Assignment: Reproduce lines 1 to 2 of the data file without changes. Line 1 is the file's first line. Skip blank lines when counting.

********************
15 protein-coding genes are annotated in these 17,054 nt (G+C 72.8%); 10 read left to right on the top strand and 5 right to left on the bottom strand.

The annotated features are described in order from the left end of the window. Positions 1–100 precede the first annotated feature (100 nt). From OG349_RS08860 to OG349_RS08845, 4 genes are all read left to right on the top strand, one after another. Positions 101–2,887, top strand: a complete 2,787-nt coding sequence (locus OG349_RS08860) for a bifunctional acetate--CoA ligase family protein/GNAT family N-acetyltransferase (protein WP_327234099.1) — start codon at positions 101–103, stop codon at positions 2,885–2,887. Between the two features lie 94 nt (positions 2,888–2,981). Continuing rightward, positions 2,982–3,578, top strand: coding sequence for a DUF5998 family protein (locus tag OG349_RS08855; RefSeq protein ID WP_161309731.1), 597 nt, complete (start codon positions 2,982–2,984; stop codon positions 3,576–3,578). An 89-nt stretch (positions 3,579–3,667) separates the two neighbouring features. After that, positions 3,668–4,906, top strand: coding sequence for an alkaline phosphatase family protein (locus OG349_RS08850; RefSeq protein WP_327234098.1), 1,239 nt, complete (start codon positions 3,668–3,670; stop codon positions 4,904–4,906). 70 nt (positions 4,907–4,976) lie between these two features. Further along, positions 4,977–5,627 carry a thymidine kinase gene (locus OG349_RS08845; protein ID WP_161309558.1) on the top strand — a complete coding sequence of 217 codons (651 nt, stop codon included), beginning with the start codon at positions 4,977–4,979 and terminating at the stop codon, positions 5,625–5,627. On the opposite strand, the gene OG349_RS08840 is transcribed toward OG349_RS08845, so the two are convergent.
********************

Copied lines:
15 protein-coding genes are annotated in these 17,054 nt (G+C 72.8%); 10 read left to right on the top strand and 5 right to left on the bottom strand.

The annotated features are described in order from the left end of the window. Positions 1–100 precede the first annotated feature (100 nt). From OG349_RS08860 to OG349_RS08845, 4 genes are all read left to right on the top strand, one after another. Positions 101–2,887, top strand: a complete 2,787-nt coding sequence (locus OG349_RS08860) for a bifunctional acetate--CoA ligase family protein/GNAT family N-acetyltransferase (protein WP_327234099.1) — start codon at positions 101–103, stop codon at positions 2,885–2,887. Between the two features lie 94 nt (positions 2,888–2,981). Continuing rightward, positions 2,982–3,578, top strand: coding sequence for a DUF5998 family protein (locus tag OG349_RS08855; RefSeq protein ID WP_161309731.1), 597 nt, complete (start codon positions 2,982–2,984; stop codon positions 3,576–3,578). An 89-nt stretch (positions 3,579–3,667) separates the two neighbouring features. After that, positions 3,668–4,906, top strand: coding sequence for an alkaline phosphatase family protein (locus OG349_RS08850; RefSeq protein WP_327234098.1), 1,239 nt, complete (start codon positions 3,668–3,670; stop codon positions 4,904–4,906). 70 nt (positions 4,907–4,976) lie between these two features. Further along, positions 4,977–5,627 carry a thymidine kinase gene (locus OG349_RS08845; protein ID WP_161309558.1) on the top strand — a complete coding sequence of 217 codons (651 nt, stop codon included), beginning with the start codon at positions 4,977–4,979 and terminating at the stop codon, positions 5,625–5,627. On the opposite strand, the gene OG349_RS08840 is transcribed toward OG349_RS08845, so the two are convergent.